I'm happy to announce that I've just started working on a new course for Pluralsight -- Abstract Art: Getting Things "Just Right". Most of the topics that I talk about are things that took me a long time to really understand well. This is no different.
Abstraction is awesome: it can help make our applications easier to maintain, test, and extend. Abstraction is also awful: it can make our code difficult to understand, navigate, and debug. And there's the problem. If we have too little, our applications can be rigid and difficult to maintain. If we have too much, our applications can be confusing and difficult to maintain. We need to find just the right amount of abstraction for a particular application and environment.
Why is it so hard to get abstraction "just right"? Because it goes against our nature as developers. We have natural tendencies that put us into one of two groups: under-abstractors and over-abstractors. Under-abstractors tend to shy away from abstractions: "We'll just hard-code this and copy/paste that, and it will be fine." Over-abstractors tend to add more abstraction than is actually useful: "We'd better put in these 3 layers and add a plug-in architecture because we might need them later." And even though no one likes to identify with either of these categories, we need to admit to who we are deep down.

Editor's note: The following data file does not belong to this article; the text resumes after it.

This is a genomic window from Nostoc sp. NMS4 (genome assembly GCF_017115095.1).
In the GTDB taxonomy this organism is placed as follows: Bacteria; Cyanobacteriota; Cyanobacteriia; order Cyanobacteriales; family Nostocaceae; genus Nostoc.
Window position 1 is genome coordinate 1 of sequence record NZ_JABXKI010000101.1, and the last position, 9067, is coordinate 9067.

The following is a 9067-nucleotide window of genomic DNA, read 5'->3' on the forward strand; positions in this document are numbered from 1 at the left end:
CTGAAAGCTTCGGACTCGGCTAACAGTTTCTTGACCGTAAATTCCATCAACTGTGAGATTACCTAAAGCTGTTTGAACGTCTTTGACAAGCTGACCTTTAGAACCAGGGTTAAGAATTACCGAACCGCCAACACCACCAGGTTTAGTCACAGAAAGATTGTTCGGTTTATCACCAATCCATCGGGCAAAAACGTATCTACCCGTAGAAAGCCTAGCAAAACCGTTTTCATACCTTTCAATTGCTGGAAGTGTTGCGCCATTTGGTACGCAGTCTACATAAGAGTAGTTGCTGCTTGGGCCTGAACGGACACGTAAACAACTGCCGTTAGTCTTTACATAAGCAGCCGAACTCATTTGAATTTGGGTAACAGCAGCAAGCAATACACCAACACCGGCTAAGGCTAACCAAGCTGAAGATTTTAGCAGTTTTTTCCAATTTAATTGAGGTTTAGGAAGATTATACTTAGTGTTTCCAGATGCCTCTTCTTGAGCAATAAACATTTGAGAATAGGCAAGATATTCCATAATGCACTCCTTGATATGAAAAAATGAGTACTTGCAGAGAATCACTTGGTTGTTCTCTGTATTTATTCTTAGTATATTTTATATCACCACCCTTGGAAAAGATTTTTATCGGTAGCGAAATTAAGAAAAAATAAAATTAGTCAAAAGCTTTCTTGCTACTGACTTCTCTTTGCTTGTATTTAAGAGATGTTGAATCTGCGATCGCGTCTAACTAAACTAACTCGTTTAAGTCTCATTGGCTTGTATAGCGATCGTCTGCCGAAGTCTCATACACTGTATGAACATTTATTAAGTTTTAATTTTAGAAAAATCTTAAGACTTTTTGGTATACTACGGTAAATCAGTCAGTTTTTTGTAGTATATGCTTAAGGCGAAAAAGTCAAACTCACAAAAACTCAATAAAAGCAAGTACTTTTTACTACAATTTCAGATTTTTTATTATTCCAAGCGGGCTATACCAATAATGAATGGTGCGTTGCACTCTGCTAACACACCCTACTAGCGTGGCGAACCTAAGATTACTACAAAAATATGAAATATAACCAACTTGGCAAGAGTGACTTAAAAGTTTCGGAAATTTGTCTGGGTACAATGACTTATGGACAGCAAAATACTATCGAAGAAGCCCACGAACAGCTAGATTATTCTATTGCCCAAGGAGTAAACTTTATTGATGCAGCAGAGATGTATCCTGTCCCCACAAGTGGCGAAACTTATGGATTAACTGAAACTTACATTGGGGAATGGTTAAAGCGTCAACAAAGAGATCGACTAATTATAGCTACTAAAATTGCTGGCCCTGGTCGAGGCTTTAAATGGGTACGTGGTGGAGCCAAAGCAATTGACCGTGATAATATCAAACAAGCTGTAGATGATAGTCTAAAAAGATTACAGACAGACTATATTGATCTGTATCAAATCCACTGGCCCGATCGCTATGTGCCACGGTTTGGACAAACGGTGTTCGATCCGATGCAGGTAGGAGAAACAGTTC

The good news is that we can overcome our natural tendencies to find the right balance for our applications. And that's what this course is all about. We'll take a look at some of the mistakes and missteps I've made in building applications over the years, how there's a tendency to over-correct when adjusting our approach, and how I worked with another developer to come up with really good techniques to find the right balance.
There will be lots of practical advice and guidance to help us along the path getting abstraction "just right".
So, stay tuned for progress reports, and let me know if you have any suggestions on things you'd like to see.